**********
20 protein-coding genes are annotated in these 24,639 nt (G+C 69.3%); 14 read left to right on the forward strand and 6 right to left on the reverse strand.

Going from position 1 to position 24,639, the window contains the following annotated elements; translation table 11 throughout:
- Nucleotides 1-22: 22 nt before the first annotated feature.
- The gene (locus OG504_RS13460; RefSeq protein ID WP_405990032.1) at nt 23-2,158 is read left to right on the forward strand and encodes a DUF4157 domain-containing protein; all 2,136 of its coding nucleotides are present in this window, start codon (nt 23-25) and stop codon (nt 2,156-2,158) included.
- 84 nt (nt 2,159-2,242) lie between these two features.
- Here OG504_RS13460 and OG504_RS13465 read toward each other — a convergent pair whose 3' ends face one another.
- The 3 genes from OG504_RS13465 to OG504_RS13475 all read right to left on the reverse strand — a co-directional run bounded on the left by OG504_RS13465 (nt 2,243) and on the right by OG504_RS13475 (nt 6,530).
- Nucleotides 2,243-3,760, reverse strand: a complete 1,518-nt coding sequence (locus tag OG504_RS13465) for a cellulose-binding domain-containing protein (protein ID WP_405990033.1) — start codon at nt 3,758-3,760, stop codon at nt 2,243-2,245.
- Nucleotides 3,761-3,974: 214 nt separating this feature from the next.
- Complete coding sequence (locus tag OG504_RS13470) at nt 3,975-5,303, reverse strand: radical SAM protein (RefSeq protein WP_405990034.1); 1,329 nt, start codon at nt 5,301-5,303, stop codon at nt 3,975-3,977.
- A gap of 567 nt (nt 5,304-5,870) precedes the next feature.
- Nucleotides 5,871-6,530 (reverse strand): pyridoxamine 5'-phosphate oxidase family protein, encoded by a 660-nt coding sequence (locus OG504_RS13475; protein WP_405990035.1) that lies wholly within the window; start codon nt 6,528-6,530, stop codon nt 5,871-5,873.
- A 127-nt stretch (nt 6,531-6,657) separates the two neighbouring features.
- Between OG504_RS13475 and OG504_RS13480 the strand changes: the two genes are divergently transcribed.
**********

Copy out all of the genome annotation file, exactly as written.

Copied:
20 protein-coding genes are annotated in these 24,639 nt (G+C 69.3%); 14 read left to right on the forward strand and 6 right to left on the reverse strand.

Going from position 1 to position 24,639, the window contains the following annotated elements; translation table 11 throughout:
- Nucleotides 1-22: 22 nt before the first annotated feature.
- The gene (locus OG504_RS13460; RefSeq protein ID WP_405990032.1) at nt 23-2,158 is read left to right on the forward strand and encodes a DUF4157 domain-containing protein; all 2,136 of its coding nucleotides are present in this window, start codon (nt 23-25) and stop codon (nt 2,156-2,158) included.
- 84 nt (nt 2,159-2,242) lie between these two features.
- Here OG504_RS13460 and OG504_RS13465 read toward each other — a convergent pair whose 3' ends face one another.
- The 3 genes from OG504_RS13465 to OG504_RS13475 all read right to left on the reverse strand — a co-directional run bounded on the left by OG504_RS13465 (nt 2,243) and on the right by OG504_RS13475 (nt 6,530).
- Nucleotides 2,243-3,760, reverse strand: a complete 1,518-nt coding sequence (locus tag OG504_RS13465) for a cellulose-binding domain-containing protein (protein ID WP_405990033.1) — start codon at nt 3,758-3,760, stop codon at nt 2,243-2,245.
- Nucleotides 3,761-3,974: 214 nt separating this feature from the next.
- Complete coding sequence (locus tag OG504_RS13470) at nt 3,975-5,303, reverse strand: radical SAM protein (RefSeq protein WP_405990034.1); 1,329 nt, start codon at nt 5,301-5,303, stop codon at nt 3,975-3,977.
- A gap of 567 nt (nt 5,304-5,870) precedes the next feature.
- Nucleotides 5,871-6,530 (reverse strand): pyridoxamine 5'-phosphate oxidase family protein, encoded by a 660-nt coding sequence (locus OG504_RS13475; protein WP_405990035.1) that lies wholly within the window; start codon nt 6,528-6,530, stop codon nt 5,871-5,873.
- A 127-nt stretch (nt 6,531-6,657) separates the two neighbouring features.
- Between OG504_RS13475 and OG504_RS13480 the strand changes: the two genes are divergently transcribed.